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The shape of things to come: Why age structure matters to a safer, more equitable world

Elizabeth Leahy, Population Action International

Population age structures yield insights into current and future challenges to political stability and human security, and to opportunities that demographic change promotes. This study classifies all national populations into one of four major age structure types, based on the proportional size of three age cohorts. A quantitative analysis shows that each structure has distinct traits in vulnerability to civil conflict, governance, and economic growth. The study finds that countries with very young and youthful age structures have historically been most likely to face challenges to their development and security, but are afforded opportunities through the demographic transition process. Specific emphasis is placed on Africa. Although most national populations in sub-Saharan Africa have a very young age structure, regional disparities are likely to increase in the near future. The diverse issues currently affecting age structures in Africa are discussed, including government policies and funding, health infrastructure, disease and equitable access.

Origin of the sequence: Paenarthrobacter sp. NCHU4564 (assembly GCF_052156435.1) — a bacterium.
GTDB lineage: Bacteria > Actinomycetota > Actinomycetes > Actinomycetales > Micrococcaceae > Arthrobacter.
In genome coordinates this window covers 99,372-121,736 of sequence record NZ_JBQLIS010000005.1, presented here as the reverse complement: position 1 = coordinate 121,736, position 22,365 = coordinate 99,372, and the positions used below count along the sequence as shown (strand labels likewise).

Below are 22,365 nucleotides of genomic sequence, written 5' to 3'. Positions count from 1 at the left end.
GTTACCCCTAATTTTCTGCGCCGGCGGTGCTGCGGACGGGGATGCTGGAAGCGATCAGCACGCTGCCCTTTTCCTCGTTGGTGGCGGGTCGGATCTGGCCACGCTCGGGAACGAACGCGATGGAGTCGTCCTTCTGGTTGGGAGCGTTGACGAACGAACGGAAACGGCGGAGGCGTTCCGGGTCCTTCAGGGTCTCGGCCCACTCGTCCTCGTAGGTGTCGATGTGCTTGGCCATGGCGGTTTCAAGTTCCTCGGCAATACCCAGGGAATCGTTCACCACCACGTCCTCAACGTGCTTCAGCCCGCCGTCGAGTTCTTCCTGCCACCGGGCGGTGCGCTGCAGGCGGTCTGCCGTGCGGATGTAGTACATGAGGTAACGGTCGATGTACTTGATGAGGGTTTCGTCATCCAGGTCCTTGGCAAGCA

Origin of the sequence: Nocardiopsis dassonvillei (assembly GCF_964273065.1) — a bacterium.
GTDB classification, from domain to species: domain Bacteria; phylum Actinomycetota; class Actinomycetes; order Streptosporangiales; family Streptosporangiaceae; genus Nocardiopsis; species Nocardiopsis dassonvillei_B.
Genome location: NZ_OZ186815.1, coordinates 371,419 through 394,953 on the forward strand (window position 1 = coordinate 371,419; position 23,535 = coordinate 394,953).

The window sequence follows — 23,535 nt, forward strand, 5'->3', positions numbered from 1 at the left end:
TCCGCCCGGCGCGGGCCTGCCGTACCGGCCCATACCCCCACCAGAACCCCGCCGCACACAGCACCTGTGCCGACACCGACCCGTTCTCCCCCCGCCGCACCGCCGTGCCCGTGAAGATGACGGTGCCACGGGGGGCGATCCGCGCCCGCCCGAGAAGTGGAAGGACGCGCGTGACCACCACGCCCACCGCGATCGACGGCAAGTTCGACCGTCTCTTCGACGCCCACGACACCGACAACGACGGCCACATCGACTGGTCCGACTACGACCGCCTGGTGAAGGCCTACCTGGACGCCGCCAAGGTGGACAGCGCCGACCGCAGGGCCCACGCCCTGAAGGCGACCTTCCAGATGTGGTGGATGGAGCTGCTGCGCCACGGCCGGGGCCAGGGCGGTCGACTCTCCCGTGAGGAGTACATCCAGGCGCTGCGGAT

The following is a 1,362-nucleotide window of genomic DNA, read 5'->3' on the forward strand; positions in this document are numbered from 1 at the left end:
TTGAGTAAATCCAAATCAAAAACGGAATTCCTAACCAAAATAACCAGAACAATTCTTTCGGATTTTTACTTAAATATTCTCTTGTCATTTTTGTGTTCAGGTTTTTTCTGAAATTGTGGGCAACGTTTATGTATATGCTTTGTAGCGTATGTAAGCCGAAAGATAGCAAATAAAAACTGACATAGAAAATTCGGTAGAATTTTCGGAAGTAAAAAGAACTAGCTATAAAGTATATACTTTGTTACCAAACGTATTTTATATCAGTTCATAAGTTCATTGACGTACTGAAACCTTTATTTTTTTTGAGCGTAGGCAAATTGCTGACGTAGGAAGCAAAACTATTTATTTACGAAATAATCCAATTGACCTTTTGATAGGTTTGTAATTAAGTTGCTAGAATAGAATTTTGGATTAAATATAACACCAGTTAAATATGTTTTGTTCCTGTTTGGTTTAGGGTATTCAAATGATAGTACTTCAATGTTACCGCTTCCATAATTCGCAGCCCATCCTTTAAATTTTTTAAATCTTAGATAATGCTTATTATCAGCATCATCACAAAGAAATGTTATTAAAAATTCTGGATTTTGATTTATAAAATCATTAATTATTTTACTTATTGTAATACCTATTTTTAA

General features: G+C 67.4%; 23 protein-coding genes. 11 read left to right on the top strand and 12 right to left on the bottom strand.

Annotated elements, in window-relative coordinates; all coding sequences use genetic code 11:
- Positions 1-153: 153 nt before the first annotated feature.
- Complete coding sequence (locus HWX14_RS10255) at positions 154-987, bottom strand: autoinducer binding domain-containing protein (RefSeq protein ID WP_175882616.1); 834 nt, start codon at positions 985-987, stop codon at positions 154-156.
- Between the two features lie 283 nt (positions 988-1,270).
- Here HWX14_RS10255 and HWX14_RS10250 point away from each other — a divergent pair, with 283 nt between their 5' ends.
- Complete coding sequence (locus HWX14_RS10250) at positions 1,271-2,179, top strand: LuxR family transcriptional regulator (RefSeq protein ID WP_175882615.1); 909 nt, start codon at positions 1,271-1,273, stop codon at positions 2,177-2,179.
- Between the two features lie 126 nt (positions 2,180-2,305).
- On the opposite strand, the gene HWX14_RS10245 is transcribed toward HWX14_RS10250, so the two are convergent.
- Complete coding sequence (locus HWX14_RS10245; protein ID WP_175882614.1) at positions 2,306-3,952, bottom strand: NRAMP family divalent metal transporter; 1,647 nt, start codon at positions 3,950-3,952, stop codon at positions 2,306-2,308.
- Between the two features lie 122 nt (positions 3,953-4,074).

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Presented in Session 27: Changes in age structure and their implications for wellbeing